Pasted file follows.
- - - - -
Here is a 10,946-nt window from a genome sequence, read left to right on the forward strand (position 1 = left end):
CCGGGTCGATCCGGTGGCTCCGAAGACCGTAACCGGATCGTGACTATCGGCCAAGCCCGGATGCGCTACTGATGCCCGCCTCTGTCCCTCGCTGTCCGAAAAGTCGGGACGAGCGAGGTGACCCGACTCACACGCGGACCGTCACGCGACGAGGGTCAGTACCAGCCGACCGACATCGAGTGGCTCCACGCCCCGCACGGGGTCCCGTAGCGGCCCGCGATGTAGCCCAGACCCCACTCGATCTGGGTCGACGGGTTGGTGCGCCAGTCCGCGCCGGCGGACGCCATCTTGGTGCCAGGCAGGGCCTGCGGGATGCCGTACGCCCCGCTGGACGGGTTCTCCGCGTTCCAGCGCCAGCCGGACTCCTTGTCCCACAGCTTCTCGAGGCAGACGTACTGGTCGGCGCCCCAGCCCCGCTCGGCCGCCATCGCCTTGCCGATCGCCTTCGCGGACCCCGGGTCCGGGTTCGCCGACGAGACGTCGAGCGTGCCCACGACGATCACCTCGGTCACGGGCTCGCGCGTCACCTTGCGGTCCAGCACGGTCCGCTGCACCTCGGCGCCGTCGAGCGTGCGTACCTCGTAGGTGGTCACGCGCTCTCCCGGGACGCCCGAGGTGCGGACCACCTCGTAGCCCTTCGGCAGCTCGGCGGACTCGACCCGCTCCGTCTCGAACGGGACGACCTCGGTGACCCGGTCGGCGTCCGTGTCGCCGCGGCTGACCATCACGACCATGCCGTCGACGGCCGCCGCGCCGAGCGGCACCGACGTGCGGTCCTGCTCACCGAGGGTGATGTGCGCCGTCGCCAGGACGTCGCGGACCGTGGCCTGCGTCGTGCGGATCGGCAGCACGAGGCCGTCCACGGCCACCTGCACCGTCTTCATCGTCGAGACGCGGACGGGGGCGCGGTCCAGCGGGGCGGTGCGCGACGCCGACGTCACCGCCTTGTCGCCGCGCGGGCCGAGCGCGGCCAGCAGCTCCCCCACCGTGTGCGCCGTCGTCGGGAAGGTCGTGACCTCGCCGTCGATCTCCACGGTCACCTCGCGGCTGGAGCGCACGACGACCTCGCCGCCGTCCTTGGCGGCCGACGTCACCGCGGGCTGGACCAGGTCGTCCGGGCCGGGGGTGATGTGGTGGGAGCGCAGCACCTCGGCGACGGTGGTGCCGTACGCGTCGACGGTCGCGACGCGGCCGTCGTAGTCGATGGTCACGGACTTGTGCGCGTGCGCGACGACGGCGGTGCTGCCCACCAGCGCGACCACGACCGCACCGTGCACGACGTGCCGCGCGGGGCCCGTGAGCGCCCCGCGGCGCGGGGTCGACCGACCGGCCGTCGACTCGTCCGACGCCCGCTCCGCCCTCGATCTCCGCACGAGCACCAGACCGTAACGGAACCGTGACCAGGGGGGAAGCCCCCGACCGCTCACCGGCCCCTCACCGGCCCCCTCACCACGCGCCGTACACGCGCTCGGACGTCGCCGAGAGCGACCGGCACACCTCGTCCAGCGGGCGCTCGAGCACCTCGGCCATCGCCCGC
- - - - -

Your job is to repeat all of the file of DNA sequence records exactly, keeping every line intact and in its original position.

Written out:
Here is a 10,946-nt window from a genome sequence, read left to right on the forward strand (position 1 = left end):
CCGGGTCGATCCGGTGGCTCCGAAGACCGTAACCGGATCGTGACTATCGGCCAAGCCCGGATGCGCTACTGATGCCCGCCTCTGTCCCTCGCTGTCCGAAAAGTCGGGACGAGCGAGGTGACCCGACTCACACGCGGACCGTCACGCGACGAGGGTCAGTACCAGCCGACCGACATCGAGTGGCTCCACGCCCCGCACGGGGTCCCGTAGCGGCCCGCGATGTAGCCCAGACCCCACTCGATCTGGGTCGACGGGTTGGTGCGCCAGTCCGCGCCGGCGGACGCCATCTTGGTGCCAGGCAGGGCCTGCGGGATGCCGTACGCCCCGCTGGACGGGTTCTCCGCGTTCCAGCGCCAGCCGGACTCCTTGTCCCACAGCTTCTCGAGGCAGACGTACTGGTCGGCGCCCCAGCCCCGCTCGGCCGCCATCGCCTTGCCGATCGCCTTCGCGGACCCCGGGTCCGGGTTCGCCGACGAGACGTCGAGCGTGCCCACGACGATCACCTCGGTCACGGGCTCGCGCGTCACCTTGCGGTCCAGCACGGTCCGCTGCACCTCGGCGCCGTCGAGCGTGCGTACCTCGTAGGTGGTCACGCGCTCTCCCGGGACGCCCGAGGTGCGGACCACCTCGTAGCCCTTCGGCAGCTCGGCGGACTCGACCCGCTCCGTCTCGAACGGGACGACCTCGGTGACCCGGTCGGCGTCCGTGTCGCCGCGGCTGACCATCACGACCATGCCGTCGACGGCCGCCGCGCCGAGCGGCACCGACGTGCGGTCCTGCTCACCGAGGGTGATGTGCGCCGTCGCCAGGACGTCGCGGACCGTGGCCTGCGTCGTGCGGATCGGCAGCACGAGGCCGTCCACGGCCACCTGCACCGTCTTCATCGTCGAGACGCGGACGGGGGCGCGGTCCAGCGGGGCGGTGCGCGACGCCGACGTCACCGCCTTGTCGCCGCGCGGGCCGAGCGCGGCCAGCAGCTCCCCCACCGTGTGCGCCGTCGTCGGGAAGGTCGTGACCTCGCCGTCGATCTCCACGGTCACCTCGCGGCTGGAGCGCACGACGACCTCGCCGCCGTCCTTGGCGGCCGACGTCACCGCGGGCTGGACCAGGTCGTCCGGGCCGGGGGTGATGTGGTGGGAGCGCAGCACCTCGGCGACGGTGGTGCCGTACGCGTCGACGGTCGCGACGCGGCCGTCGTAGTCGATGGTCACGGACTTGTGCGCGTGCGCGACGACGGCGGTGCTGCCCACCAGCGCGACCACGACCGCACCGTGCACGACGTGCCGCGCGGGGCCCGTGAGCGCCCCGCGGCGCGGGGTCGACCGACCGGCCGTCGACTCGTCCGACGCCCGCTCCGCCCTCGATCTCCGCACGAGCACCAGACCGTAACGGAACCGTGACCAGGGGGGAAGCCCCCGACCGCTCACCGGCCCCTCACCGGCCCCCTCACCACGCGCCGTACACGCGCTCGGACGTCGCCGAGAGCGACCGGCACACCTCGTCCAGCGGGCGCTCGAGCACCTCGGCCATCGCCCGC